page 30 note 1 loc. cit.

page 30 note 2 loc. cit.

page 30 note 3 loc. cit.

page 31 note 1 Spillman, loc. cit.

page 35 note 1 W. L. B.

page 38 note 1 No actual proof of this has been given in the case of wheat, but Guignard has shown that this double fertilization occurs in maize.

page 38 note 2 Some 200 individuals examined.

page 39 note 1 Presidential Address, Zoological Section, British Association Meeting, 1904.

page 40 note 1 The difference between these types of endosperm is too subtle for me to attempt to describe. They are the slight differences which can only be appreciated by those who continually handle grain.

page 40 note 2 As far back as 1815, Thomas Andrew Knight suggested that varieties proof against the mildew (or rust) should be raised. Pamphleteer, Vol. VI. p. 402.

page 40 note 3 Cf. Eriksson, Die Getreideroste.

page 41 note 1 Farrer, , Agric. Gazette of New South Wales, 1889, Vol. IX. p. 131.

page 42 note 1 Eriksson, , Ann. d. Sc. Nat. T. XIV. p. 107, 1901.

page 42 note 2 For negative evidence see Klebahn, Die wirtswechselnden Röstpilze, p. 79, 1904.

page 42 note 3 Ward, Marshall, Proc. Roy. Soc. Vol. LXXI. p. 353, 1903, andPhil. Trans. Vol. CXCVI. p. 29, 1903.

page 42 note 4 Eriksson, , Comptes Rendus, 1903.Cf. Archiv für Botanik, Band I, p. 143, 1903.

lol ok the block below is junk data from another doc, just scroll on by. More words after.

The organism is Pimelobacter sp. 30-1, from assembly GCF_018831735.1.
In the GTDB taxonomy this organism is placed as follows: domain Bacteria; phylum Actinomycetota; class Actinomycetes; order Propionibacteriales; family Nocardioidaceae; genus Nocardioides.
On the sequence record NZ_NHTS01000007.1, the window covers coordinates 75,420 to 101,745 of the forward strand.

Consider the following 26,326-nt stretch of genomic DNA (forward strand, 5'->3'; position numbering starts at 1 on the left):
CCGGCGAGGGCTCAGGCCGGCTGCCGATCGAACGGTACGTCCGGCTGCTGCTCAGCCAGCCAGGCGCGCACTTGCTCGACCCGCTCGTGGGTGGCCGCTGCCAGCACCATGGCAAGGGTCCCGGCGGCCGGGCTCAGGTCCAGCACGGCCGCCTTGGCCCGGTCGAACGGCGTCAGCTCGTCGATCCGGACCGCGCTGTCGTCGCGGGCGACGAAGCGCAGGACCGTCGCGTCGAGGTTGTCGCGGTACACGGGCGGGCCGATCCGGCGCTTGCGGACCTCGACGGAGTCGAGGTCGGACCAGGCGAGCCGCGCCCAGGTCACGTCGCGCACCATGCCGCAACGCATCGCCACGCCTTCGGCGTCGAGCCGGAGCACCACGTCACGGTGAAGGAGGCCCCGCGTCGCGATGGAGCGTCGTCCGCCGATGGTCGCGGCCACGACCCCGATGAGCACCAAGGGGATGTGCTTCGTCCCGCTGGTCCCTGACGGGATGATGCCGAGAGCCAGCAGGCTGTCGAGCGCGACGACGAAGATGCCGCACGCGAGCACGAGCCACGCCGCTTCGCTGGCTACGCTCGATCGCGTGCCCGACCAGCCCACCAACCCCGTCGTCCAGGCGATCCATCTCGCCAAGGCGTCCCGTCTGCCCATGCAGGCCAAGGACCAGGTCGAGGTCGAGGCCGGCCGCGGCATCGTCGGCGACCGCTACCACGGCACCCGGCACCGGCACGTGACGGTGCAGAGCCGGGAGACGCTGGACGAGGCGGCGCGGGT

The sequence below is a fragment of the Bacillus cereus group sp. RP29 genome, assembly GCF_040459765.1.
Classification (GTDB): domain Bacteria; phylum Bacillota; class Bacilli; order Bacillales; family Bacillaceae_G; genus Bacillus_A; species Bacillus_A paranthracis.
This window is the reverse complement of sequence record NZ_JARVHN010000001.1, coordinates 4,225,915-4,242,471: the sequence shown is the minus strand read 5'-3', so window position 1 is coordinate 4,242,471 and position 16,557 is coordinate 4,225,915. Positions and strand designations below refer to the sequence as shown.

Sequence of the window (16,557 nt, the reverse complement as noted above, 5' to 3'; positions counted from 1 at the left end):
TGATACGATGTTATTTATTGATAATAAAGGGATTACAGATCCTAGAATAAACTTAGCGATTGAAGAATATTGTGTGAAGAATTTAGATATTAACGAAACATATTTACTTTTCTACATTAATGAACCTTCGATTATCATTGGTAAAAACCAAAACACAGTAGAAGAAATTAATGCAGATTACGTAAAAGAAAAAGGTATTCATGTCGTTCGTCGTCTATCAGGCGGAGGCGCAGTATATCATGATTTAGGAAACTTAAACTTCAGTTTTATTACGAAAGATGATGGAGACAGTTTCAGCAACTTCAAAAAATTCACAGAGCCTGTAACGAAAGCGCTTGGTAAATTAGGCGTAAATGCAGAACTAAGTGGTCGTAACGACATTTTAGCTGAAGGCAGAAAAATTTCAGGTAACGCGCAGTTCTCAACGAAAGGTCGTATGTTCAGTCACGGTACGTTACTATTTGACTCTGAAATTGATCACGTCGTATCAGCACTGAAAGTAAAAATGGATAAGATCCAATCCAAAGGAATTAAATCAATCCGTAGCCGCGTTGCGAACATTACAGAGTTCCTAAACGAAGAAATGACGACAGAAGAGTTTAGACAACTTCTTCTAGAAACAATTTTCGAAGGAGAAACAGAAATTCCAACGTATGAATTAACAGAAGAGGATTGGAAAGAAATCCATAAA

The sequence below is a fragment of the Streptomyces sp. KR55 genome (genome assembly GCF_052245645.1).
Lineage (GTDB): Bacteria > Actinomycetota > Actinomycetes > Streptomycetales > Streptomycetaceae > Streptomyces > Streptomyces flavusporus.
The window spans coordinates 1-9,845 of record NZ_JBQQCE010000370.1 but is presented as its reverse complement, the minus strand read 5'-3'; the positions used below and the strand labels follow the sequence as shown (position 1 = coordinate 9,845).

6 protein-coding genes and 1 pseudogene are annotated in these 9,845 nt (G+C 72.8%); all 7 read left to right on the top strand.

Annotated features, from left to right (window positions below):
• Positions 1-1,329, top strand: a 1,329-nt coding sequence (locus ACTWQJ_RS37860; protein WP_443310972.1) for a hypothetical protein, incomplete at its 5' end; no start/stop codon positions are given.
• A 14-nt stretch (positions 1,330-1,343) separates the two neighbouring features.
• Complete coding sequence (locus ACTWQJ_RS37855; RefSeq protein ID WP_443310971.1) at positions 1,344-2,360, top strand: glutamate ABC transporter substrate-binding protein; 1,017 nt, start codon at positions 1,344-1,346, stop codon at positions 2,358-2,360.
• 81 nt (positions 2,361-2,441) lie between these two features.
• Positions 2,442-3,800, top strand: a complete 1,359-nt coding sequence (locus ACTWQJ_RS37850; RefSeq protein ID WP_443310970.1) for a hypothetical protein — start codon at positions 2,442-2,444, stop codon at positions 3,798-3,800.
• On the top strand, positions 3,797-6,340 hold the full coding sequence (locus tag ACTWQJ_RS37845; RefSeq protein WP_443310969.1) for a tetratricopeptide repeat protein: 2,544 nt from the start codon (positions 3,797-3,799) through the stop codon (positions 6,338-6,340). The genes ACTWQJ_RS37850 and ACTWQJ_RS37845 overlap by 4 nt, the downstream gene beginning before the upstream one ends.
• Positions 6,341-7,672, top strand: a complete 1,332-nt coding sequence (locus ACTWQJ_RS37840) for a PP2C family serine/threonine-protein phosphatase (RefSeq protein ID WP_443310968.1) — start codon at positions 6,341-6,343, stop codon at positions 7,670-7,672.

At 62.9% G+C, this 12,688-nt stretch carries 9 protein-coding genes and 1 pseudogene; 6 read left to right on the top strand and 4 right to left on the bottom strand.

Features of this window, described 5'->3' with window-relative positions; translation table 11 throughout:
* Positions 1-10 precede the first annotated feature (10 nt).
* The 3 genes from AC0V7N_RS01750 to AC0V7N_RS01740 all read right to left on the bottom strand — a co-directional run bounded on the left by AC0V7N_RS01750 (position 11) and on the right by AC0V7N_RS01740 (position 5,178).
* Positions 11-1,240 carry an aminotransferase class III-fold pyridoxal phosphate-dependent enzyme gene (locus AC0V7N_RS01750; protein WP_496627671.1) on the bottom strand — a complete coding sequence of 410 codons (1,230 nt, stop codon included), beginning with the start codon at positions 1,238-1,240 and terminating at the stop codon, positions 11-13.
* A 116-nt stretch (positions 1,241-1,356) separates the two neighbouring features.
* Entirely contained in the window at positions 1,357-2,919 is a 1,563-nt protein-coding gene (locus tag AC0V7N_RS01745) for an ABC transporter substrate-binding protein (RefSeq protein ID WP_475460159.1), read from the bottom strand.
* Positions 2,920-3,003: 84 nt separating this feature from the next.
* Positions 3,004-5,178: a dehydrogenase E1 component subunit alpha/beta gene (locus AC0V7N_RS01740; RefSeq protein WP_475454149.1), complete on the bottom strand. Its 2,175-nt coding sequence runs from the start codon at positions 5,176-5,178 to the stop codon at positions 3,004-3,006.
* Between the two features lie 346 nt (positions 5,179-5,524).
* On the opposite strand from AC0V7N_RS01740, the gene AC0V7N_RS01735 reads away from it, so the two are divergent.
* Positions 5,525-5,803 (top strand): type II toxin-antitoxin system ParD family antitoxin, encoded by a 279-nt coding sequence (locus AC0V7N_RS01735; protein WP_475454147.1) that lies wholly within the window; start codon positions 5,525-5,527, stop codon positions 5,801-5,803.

page 42 note 5 Ibid. and Rev. gén. de Bot. 1898, T. X. p. 44.

page 43 note 1 Ward, Marshall, Anns. Bot. Vol. XVI. p. 233, 1902.

page 43 note 2 Cf. Hartig's Diseases of Trees, Engl. edit. 1894, p. 171, where the cultivation of a woolly-leafed willow hybrid is recommended in place of its glabrous-leafed parent in districts where Melampsora hartigii is abundant.

page 45 note 1 It is perhaps worth pointing out here that in spite of the complexity of the parentage of these two varieties they are indistinguishable from pure varieties even on further crossing—a fact Mendel's work would lead one to expect.

page 46 note 1 Where Bough Chaff is the felted parent.

page 47 note 1 Where Rivet wheat is the felted parent.

Mendel's Laws of Inheritance and Wheat Breeding

  • R. H. Biffen (a1)